Central Office Of Information (Export Promotion)

asked the Minister for the Civil Service what would be the saving in (a) manpower, (b) wages and salaries and (c) materials, accommodation and other expenses at the Central Office of Information if public expenditure on export promotion ceased.

The total expenditure by COI, on behalf of the Foreign and Commonwealth Office and the British Overseas Trade Board, on export promotion publicity in the current year is estimated at £8 million. This is made up of £3·5 million on wages and salaries, and £4·5 million on production, distribution, materials, accommodation and other expenses. The work involved represents the effort of about 500 staff.

Pensions

asked the Minister for the Civil Service, further to his reply dated 21 February concerning Civil Service pensions, what is the notional contribution by the Government as employer to Civil Service pensions as a percentage of salary; how this compares with the employee's contribution; and whether he is now in a position to give the information concerning the Government contribution.

In his report on the adjustment for differences in superannuation benefits in the 1979 pay research exercise, the Government Actuary estimated that Civil Service pension benefits were equivalent to 17·3 per cent. of salary, excluding the effect of the State pension scheme. The amount paid by the civil servant varies from grade to grade, but in 1979–80 amounted on average to about 7 per cent. of salary. The difference represents a notional employer contribution.

Home Department

Prison Governors

asked the Secretary of State for the Home Department how many prison governors are expected to retire at age 60 years under the early retirement scheme over the next three years; and what is being done to ensure that they are adequately compensated.

The minimum retirement age for prison governors, as for most civil servants, is 60, and it is normal for a governor in charge of a prison, and for many more junior governors, to retire on or shortly after reaching that age; this does not constitute early retirement. On retirement a prison governor qualifies for a pension and lump sum, calculated according to length of service, under the principal Civil Service pension scheme.

Civil Defence

asked the Secretary of State for the Home Department how many survey meters and dosimeters are available for immediate use; and whether he is satisfied that there are adequate numbers to provide sufficient information to help the civil population in time of nuclear war.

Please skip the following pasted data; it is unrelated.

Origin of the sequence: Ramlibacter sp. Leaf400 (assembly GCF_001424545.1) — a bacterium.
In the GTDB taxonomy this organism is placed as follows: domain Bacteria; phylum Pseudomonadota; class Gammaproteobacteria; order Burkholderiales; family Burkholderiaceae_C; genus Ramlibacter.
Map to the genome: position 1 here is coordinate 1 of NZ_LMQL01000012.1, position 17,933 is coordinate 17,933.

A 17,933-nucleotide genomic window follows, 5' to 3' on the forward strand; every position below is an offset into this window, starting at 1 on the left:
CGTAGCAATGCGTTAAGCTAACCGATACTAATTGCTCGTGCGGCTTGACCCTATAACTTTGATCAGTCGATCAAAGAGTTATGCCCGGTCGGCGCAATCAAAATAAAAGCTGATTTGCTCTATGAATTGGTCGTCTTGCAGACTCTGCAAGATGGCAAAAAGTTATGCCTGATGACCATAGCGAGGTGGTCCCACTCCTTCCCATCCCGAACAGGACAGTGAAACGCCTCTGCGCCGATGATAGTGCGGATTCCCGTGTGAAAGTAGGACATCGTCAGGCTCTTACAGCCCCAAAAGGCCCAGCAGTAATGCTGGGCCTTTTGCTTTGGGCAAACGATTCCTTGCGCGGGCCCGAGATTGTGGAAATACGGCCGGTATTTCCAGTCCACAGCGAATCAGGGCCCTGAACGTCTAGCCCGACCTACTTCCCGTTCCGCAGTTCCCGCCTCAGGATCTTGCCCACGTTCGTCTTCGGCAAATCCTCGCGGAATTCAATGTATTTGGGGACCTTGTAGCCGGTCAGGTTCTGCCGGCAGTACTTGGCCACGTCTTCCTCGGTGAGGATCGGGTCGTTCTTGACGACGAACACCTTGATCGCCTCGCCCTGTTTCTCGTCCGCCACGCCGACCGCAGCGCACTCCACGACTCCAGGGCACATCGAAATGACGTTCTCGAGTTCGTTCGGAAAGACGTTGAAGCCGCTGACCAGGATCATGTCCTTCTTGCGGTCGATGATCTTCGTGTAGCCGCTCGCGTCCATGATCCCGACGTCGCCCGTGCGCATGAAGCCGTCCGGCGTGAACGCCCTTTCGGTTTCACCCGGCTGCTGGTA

Stocks maintained in Home Office stores are sufficient for essential radiological monitoring purposes.

Advisory Committee On Radio Interference

asked the Secretary of State for the Home Department when he intends to introduce legislation to abolish the Advisory Committee on Radio Interference.

Poisons Board

asked the Secretary of State for the Home Department when he intends to seek to abolish the Poisons Board.

This depends to some extent upon the progress of work on certain EEC directives concerning dangerous substances; but I expect legislation to abolish the board to become feasible within the period 1982–84 as recommended in Sir Leo Pliatsky's report.

Prisons (Overcrowding)

asked the Secretary of State for the Home Department if he will make a statement regarding overcrowding in Her Majesty's prisons.

The present unprecedented size of the population of the prison service establishments in England and Wales and the overcrowding to which this gives rise, notably in local prisons and remand centres, are matters which I view with considerable concern. On 10 February 1980 the latest date for which information is available, 11,846 inmates were sleeping two to a cell and 5,247 three to a cell.In the longer term, relief will come from the prison building programme, the expansion of which, as recommended by the May committee the Government by under close review. Meanwhile we generally endorse that committee's comments on sentencing and remand practices, and are examining other measures which would relieve the prison system.

Special Constables

asked the Secretary of State for the Home Department (1) what proposals he has to encourage people to join the Special Constabulary;(2) what is the present number of special constables operating in the United Kingdom;(3) what consultations he has had with the Police Advisory Board regarding the number and effectiveness of the special constables.

There were 15,960 special constables in England and Wales on 31 December 1979, the latest date for which figures are available. The decline in the strength of the special constabulary is a matter for concern and the Police Advisory Board, after discussing the matter under my chairmanship, has decided to

Prisons and Remand CentresMales Borstals and Young Prisoner CentresDetention CentresFemale EstablishmentsTotals
£ million£ millionmillion£ million£ million
Net current expenditure189·56639·1109·3758·316246·367
Maintenance, repairs etc.9·7552·1160·5650·39212·828
Capital expenditure19·4704·7990·4751·3276·071
Total net expenditure218·79146·02510·41510·035285·266
Average annual cost per inmate£5,798£6,206£5,638£7,301£5,894
Information about the annual cost of running each individual establishment is not readily available.

Data Banks

asked the Secretary of State for the Home Department what steps he is taking to protect data banks, in view of the commercial importance of such protection for British companies in their dealings with foreign companies.